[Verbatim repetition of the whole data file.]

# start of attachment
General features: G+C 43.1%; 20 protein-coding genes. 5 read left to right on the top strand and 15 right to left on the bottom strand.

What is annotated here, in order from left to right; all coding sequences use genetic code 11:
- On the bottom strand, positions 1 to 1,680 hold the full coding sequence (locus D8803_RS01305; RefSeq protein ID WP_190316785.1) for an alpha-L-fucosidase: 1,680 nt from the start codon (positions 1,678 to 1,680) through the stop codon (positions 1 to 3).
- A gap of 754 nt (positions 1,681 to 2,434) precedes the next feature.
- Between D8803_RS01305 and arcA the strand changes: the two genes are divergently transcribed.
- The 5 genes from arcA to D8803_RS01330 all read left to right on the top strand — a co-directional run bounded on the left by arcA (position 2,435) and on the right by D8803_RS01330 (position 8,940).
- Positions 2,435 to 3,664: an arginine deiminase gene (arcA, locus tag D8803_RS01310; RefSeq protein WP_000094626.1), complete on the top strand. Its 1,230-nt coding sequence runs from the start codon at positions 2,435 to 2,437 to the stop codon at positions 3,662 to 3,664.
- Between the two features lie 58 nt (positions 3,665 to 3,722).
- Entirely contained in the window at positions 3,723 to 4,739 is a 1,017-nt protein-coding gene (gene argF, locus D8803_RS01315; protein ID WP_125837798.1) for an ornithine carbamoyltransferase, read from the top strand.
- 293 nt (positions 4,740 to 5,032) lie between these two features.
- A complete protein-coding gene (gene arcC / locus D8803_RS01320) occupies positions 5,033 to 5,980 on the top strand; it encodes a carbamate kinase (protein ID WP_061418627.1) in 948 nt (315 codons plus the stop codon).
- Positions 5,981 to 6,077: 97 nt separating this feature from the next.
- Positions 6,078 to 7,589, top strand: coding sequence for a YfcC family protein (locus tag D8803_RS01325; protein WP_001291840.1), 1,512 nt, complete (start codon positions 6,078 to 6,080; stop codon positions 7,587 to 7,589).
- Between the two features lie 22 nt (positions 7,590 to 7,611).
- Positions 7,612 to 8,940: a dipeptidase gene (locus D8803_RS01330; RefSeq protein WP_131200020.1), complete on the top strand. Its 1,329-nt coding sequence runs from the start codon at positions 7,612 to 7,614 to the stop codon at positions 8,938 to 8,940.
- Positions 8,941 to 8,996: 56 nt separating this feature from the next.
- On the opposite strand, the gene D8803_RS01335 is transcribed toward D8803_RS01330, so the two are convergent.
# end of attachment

General features: G+C 43.1%; 20 protein-coding genes. 5 read left to right on the top strand and 15 right to left on the bottom strand.

What is annotated here, in order from left to right; all coding sequences use genetic code 11:
- On the bottom strand, positions 1 to 1,680 hold the full coding sequence (locus D8803_RS01305; RefSeq protein ID WP_190316785.1) for an alpha-L-fucosidase: 1,680 nt from the start codon (positions 1,678 to 1,680) through the stop codon (positions 1 to 3).
- A gap of 754 nt (positions 1,681 to 2,434) precedes the next feature.
- Between D8803_RS01305 and arcA the strand changes: the two genes are divergently transcribed.
- The 5 genes from arcA to D8803_RS01330 all read left to right on the top strand — a co-directional run bounded on the left by arcA (position 2,435) and on the right by D8803_RS01330 (position 8,940).
- Positions 2,435 to 3,664: an arginine deiminase gene (arcA, locus tag D8803_RS01310; RefSeq protein WP_000094626.1), complete on the top strand. Its 1,230-nt coding sequence runs from the start codon at positions 2,435 to 2,437 to the stop codon at positions 3,662 to 3,664.
- Between the two features lie 58 nt (positions 3,665 to 3,722).
- Entirely contained in the window at positions 3,723 to 4,739 is a 1,017-nt protein-coding gene (gene argF, locus D8803_RS01315; protein ID WP_125837798.1) for an ornithine carbamoyltransferase, read from the top strand.
- 293 nt (positions 4,740 to 5,032) lie between these two features.
- A complete protein-coding gene (gene arcC / locus D8803_RS01320) occupies positions 5,033 to 5,980 on the top strand; it encodes a carbamate kinase (protein ID WP_061418627.1) in 948 nt (315 codons plus the stop codon).
- Positions 5,981 to 6,077: 97 nt separating this feature from the next.
- Positions 6,078 to 7,589, top strand: coding sequence for a YfcC family protein (locus tag D8803_RS01325; protein WP_001291840.1), 1,512 nt, complete (start codon positions 6,078 to 6,080; stop codon positions 7,587 to 7,589).
- Between the two features lie 22 nt (positions 7,590 to 7,611).
- Positions 7,612 to 8,940: a dipeptidase gene (locus D8803_RS01330; RefSeq protein WP_131200020.1), complete on the top strand. Its 1,329-nt coding sequence runs from the start codon at positions 7,612 to 7,614 to the stop codon at positions 8,938 to 8,940.
- Positions 8,941 to 8,996: 56 nt separating this feature from the next.
- On the opposite strand, the gene D8803_RS01335 is transcribed toward D8803_RS01330, so the two are convergent.